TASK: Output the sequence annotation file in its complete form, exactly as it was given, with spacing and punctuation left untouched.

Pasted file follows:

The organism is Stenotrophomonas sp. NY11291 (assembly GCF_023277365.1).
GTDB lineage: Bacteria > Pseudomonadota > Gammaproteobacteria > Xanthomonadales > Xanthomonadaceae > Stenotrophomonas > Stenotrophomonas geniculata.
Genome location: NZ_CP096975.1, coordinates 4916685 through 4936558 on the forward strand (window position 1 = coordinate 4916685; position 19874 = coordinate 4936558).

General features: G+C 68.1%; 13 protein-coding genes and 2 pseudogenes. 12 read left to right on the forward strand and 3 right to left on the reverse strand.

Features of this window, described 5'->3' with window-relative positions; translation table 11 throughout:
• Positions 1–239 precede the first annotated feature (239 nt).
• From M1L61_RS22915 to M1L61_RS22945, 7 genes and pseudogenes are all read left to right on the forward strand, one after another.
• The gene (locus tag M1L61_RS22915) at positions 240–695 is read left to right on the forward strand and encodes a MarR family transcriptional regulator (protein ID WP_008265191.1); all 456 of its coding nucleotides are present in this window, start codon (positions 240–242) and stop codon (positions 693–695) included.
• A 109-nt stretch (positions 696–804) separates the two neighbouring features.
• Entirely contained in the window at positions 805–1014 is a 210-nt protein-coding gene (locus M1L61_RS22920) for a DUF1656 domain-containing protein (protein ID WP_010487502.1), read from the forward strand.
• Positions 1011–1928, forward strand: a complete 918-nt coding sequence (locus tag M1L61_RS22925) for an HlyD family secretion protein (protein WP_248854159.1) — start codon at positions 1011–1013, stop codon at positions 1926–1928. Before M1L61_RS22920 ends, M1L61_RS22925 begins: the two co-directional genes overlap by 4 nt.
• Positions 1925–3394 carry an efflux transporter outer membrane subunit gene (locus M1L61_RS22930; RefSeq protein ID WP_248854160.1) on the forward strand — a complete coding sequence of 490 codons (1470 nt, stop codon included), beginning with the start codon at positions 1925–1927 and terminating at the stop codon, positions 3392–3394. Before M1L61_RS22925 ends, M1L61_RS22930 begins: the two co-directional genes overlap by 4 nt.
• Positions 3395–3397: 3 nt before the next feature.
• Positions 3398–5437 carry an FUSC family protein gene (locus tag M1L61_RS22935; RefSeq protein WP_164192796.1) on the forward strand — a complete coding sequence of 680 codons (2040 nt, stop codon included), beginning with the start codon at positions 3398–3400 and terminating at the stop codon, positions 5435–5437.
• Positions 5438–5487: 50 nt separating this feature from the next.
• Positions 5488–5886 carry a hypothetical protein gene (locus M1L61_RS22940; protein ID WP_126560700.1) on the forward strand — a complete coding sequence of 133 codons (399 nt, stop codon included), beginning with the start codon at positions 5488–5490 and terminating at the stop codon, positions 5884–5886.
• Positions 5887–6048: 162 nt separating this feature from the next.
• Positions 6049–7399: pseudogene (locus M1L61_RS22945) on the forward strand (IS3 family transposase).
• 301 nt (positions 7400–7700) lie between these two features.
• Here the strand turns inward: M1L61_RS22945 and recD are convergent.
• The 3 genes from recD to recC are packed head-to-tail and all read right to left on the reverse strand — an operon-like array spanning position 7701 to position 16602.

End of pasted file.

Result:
The organism is Stenotrophomonas sp. NY11291 (assembly GCF_023277365.1).
GTDB lineage: Bacteria > Pseudomonadota > Gammaproteobacteria > Xanthomonadales > Xanthomonadaceae > Stenotrophomonas > Stenotrophomonas geniculata.
Genome location: NZ_CP096975.1, coordinates 4916685 through 4936558 on the forward strand (window position 1 = coordinate 4916685; position 19874 = coordinate 4936558).

General features: G+C 68.1%; 13 protein-coding genes and 2 pseudogenes. 12 read left to right on the forward strand and 3 right to left on the reverse strand.

Features of this window, described 5'->3' with window-relative positions; translation table 11 throughout:
• Positions 1–239 precede the first annotated feature (239 nt).
• From M1L61_RS22915 to M1L61_RS22945, 7 genes and pseudogenes are all read left to right on the forward strand, one after another.
• The gene (locus tag M1L61_RS22915) at positions 240–695 is read left to right on the forward strand and encodes a MarR family transcriptional regulator (protein ID WP_008265191.1); all 456 of its coding nucleotides are present in this window, start codon (positions 240–242) and stop codon (positions 693–695) included.
• A 109-nt stretch (positions 696–804) separates the two neighbouring features.
• Entirely contained in the window at positions 805–1014 is a 210-nt protein-coding gene (locus M1L61_RS22920) for a DUF1656 domain-containing protein (protein ID WP_010487502.1), read from the forward strand.
• Positions 1011–1928, forward strand: a complete 918-nt coding sequence (locus tag M1L61_RS22925) for an HlyD family secretion protein (protein WP_248854159.1) — start codon at positions 1011–1013, stop codon at positions 1926–1928. Before M1L61_RS22920 ends, M1L61_RS22925 begins: the two co-directional genes overlap by 4 nt.
• Positions 1925–3394 carry an efflux transporter outer membrane subunit gene (locus M1L61_RS22930; RefSeq protein ID WP_248854160.1) on the forward strand — a complete coding sequence of 490 codons (1470 nt, stop codon included), beginning with the start codon at positions 1925–1927 and terminating at the stop codon, positions 3392–3394. Before M1L61_RS22925 ends, M1L61_RS22930 begins: the two co-directional genes overlap by 4 nt.
• Positions 3395–3397: 3 nt before the next feature.
• Positions 3398–5437 carry an FUSC family protein gene (locus tag M1L61_RS22935; RefSeq protein WP_164192796.1) on the forward strand — a complete coding sequence of 680 codons (2040 nt, stop codon included), beginning with the start codon at positions 3398–3400 and terminating at the stop codon, positions 5435–5437.
• Positions 5438–5487: 50 nt separating this feature from the next.
• Positions 5488–5886 carry a hypothetical protein gene (locus M1L61_RS22940; protein ID WP_126560700.1) on the forward strand — a complete coding sequence of 133 codons (399 nt, stop codon included), beginning with the start codon at positions 5488–5490 and terminating at the stop codon, positions 5884–5886.
• Positions 5887–6048: 162 nt separating this feature from the next.
• Positions 6049–7399: pseudogene (locus M1L61_RS22945) on the forward strand (IS3 family transposase).
• 301 nt (positions 7400–7700) lie between these two features.
• Here the strand turns inward: M1L61_RS22945 and recD are convergent.
• The 3 genes from recD to recC are packed head-to-tail and all read right to left on the reverse strand — an operon-like array spanning position 7701 to position 16602.